Advocacy Update #3 from Wesley Moncrief

     Welcome to another week of our Advocacy Update. This week, the topics are affordable housing for the future (HB23-1184), as well as better advocacy for immigrants by dismantling colluding power structures (HB23-1100). For the latter, I’m including input from Jean Demmler, a member of the Voices for Justice team who represents The Presbytery of Denver.

     Last week, we looked at HB23-1118. Though I believe that the legislators had good intentions and a good policy framework, it did have some fatal flaws. During the committee hearing, opponents provided very legitimate concerns regarding the difficulty of having shifts covered, needing both forewarning and signed acknowledgement of the employer and any employees involved. One of the key appeals to the service industry is its inherent flexibility, so this level of excessive oversight feels stifling on both ends. Additionally, many restaurants are just now beginning to recover from the height of the Covid pandemic, and this bill felt it could have too many unintended consequences that block a full financial recovery.

      Unfortunately, there was a great deal of misinformation surrounding the bill. In other areas where legislature like this was put in place, it affected any business with over 50 employees, while HB23-1118 only affected those that employed 250+, yet many of the people who testified against it would not have even qualified under the wording of the bill. Most local businesses would not be affected by this bill but because of that fear of financial strain, they testified without fully understanding the intent of the bill to target primarily larger businesses. That aside, I think that, overall, this bill needed work to be passed. The idea of providing additional pay for last minute rescheduling, offering newly available hours to existing workers, and the requirement that schedules be put out well in advance would do wonders for many in the restaurant industry who struggle to consistently make ends meet due to inconsistent scheduling. However, the over administration of swapping shifts would need to go, as it serves neither the employer or the employer.

Ultimately, I wish that it had been brought before the greater legislature so that it could be scrutinized to bring out the gems of what is good and rework what is poor, as waiting another year for legislation like this is another year where workers are in semi-exploitative environments that only further divide us financially, where financial parity has been shown to provide greater investment in smaller businesses and benefit communities as a whole.

     HB23-1184, or “Low-income Housing Property Tax Exemptions” expands on previous property tax-exemptions for non-profits who purchase land with the express goal of creating low-income housing. It also expands “low-income” to encompass people who are at or below 100% of the median area income, rather than the previous 80% benchmark. The property tax exemption exists until the property is purchased. This bill would allow for more non-profits or other groups that hope to create affordable housing to be able to do so at a larger scale across the state, which could help to curb rising rent and homeownership costs.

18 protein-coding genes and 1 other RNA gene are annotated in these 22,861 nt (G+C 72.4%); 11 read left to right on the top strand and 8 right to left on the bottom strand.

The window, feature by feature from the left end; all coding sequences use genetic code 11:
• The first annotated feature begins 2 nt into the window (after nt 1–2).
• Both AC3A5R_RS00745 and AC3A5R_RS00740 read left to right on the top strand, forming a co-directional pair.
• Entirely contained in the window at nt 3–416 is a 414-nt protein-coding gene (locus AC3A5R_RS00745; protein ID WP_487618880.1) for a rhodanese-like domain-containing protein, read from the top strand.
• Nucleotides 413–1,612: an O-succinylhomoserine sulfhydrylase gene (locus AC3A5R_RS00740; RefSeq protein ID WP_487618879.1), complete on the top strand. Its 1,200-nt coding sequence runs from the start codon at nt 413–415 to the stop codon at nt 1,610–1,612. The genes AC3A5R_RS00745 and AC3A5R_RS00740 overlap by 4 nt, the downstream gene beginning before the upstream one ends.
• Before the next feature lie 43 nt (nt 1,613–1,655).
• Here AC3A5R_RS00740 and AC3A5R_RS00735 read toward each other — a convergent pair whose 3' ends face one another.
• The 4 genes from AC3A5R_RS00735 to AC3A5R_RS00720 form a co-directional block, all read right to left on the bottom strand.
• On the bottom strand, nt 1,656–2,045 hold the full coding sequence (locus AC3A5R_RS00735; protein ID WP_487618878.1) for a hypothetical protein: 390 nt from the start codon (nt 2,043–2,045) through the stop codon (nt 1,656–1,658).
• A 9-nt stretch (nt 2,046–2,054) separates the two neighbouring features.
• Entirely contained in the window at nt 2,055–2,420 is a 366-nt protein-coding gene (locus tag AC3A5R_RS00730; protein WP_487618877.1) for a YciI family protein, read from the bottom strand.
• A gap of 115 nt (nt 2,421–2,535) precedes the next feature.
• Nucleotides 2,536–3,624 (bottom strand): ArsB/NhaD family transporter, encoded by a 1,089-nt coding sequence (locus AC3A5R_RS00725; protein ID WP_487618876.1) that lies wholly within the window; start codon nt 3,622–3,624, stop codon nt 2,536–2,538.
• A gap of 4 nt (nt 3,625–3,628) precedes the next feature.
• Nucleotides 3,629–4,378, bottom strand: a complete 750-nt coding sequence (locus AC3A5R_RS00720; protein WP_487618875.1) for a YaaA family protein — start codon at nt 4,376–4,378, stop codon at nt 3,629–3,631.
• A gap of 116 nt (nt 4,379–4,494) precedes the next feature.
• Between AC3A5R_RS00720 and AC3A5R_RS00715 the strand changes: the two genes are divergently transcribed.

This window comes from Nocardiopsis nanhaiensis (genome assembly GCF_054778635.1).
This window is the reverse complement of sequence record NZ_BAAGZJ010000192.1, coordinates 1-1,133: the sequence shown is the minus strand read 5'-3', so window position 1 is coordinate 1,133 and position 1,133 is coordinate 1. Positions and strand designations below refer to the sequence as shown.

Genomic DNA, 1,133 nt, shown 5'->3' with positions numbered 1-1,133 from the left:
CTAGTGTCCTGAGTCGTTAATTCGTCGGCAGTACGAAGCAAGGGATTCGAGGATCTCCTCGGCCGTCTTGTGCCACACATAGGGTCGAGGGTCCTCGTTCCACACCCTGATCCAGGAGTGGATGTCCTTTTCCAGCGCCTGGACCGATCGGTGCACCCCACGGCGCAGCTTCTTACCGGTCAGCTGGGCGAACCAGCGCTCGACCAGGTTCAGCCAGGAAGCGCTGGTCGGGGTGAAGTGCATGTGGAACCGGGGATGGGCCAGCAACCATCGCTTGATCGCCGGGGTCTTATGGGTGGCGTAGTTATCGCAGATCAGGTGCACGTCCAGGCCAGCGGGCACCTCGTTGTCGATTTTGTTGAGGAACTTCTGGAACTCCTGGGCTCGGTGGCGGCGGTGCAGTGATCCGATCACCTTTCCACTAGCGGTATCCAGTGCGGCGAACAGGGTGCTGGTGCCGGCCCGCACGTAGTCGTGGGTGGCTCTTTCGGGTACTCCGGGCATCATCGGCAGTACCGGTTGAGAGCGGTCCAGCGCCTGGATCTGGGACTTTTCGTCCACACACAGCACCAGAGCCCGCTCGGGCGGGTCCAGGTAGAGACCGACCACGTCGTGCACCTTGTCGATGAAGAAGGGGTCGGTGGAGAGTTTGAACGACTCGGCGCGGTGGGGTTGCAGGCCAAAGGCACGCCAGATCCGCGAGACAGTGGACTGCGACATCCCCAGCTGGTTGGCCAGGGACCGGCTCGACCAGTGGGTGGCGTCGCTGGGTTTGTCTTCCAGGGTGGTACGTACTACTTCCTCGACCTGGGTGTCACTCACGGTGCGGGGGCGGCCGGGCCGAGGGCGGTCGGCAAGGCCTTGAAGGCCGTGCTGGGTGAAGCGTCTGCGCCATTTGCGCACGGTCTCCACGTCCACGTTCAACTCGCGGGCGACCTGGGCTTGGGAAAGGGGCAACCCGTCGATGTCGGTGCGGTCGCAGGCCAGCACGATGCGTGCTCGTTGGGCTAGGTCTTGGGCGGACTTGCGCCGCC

Another focus this week is HB23-1100, titled “Restrict Government Involvement in Immigration Detention.” In current practice, the United States Immigration and Customs Enforcement (ICE) contracts state and local governments to house detainees, who then may subcontract with private prisons for the same purpose. This bill prohibits state and local governments from entering into or renewing contracts that would house or detain individuals for federal civil immigration purposes.  Sponsors of this bill are Rep. Naquetta Ricks, Rep. Lorena Garcia, Sen. Julie Gonzales and Sen. Sonya Jaquez Lewis.

     This bill does not impact the GEO detention facility in Aurora because it is the federal government (not Colorado governmental entities) that contracts with that privately owned facility.  There are, however, county jails in Colorado, primarily in rural counties, that have contracts to house migrant detainees. Because this bill would prohibit the renewal of agreements regarding detaining migrants for civil offenses in those jails, there was strong opposition to the bill in the committee hearing. Having passed the House, HB23-1100 will be heard in the Senate Judiciary Committee (link to committee website). No hearing date has been set.  Voices For Justice asks for your support for HB23-1100 by emailing or calling your Senator to encourage a “yes” vote in committee or later, hopefully, on the floor.

     While private prisons are often comprised of nonviolent offenders, statistics show that they are significantly less safe than public prisons, with around 50% more violent incidents with guards and 65% more violent incidences amongst prisoners. Aside from the clear issue relating specifically to violence in private prisons, they also function primarily to make profit, and therefore have a history of cutting corners and minimizing costs at the expense of the prison population in order to be as profitable as possible. While we may not be able to solve the incredibly complex issues involved in immigration, we can at the very least start treating our fellow human beings with dignity instead treating them as commodities.Blessings,

Wesley Moncrief
CCC Social Justice Fellow